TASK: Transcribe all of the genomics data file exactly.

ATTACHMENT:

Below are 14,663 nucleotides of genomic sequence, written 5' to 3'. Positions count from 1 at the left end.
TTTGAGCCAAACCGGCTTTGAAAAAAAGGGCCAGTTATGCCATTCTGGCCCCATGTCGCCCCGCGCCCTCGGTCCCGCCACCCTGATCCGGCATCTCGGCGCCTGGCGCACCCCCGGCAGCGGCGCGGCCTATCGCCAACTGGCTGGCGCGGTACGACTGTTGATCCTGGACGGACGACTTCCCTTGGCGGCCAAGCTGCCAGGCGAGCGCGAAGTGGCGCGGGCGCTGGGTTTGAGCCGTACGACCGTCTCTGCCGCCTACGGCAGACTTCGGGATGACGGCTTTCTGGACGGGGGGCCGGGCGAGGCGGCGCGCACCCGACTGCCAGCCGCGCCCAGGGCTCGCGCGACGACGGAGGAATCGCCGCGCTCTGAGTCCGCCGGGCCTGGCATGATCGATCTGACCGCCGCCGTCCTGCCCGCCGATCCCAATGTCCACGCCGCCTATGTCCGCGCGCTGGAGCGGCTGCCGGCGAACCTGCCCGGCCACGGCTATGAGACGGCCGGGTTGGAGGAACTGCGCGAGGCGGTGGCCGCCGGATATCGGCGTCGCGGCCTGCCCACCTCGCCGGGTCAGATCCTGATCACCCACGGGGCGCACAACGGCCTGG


Below are 14,663 nucleotides of genomic sequence, written 5' to 3'. Positions count from 1 at the left end.
TTTGAGCCAAACCGGCTTTGAAAAAAAGGGCCAGTTATGCCATTCTGGCCCCATGTCGCCCCGCGCCCTCGGTCCCGCCACCCTGATCCGGCATCTCGGCGCCTGGCGCACCCCCGGCAGCGGCGCGGCCTATCGCCAACTGGCTGGCGCGGTACGACTGTTGATCCTGGACGGACGACTTCCCTTGGCGGCCAAGCTGCCAGGCGAGCGCGAAGTGGCGCGGGCGCTGGGTTTGAGCCGTACGACCGTCTCTGCCGCCTACGGCAGACTTCGGGATGACGGCTTTCTGGACGGGGGGCCGGGCGAGGCGGCGCGCACCCGACTGCCAGCCGCGCCCAGGGCTCGCGCGACGACGGAGGAATCGCCGCGCTCTGAGTCCGCCGGGCCTGGCATGATCGATCTGACCGCCGCCGTCCTGCCCGCCGATCCCAATGTCCACGCCGCCTATGTCCGCGCGCTGGAGCGGCTGCCGGCGAACCTGCCCGGCCACGGCTATGAGACGGCCGGGTTGGAGGAACTGCGCGAGGCGGTGGCCGCCGGATATCGGCGTCGCGGCCTGCCCACCTCGCCGGGTCAGATCCTGATCACCCACGGGGCGCACAACGGCCTGG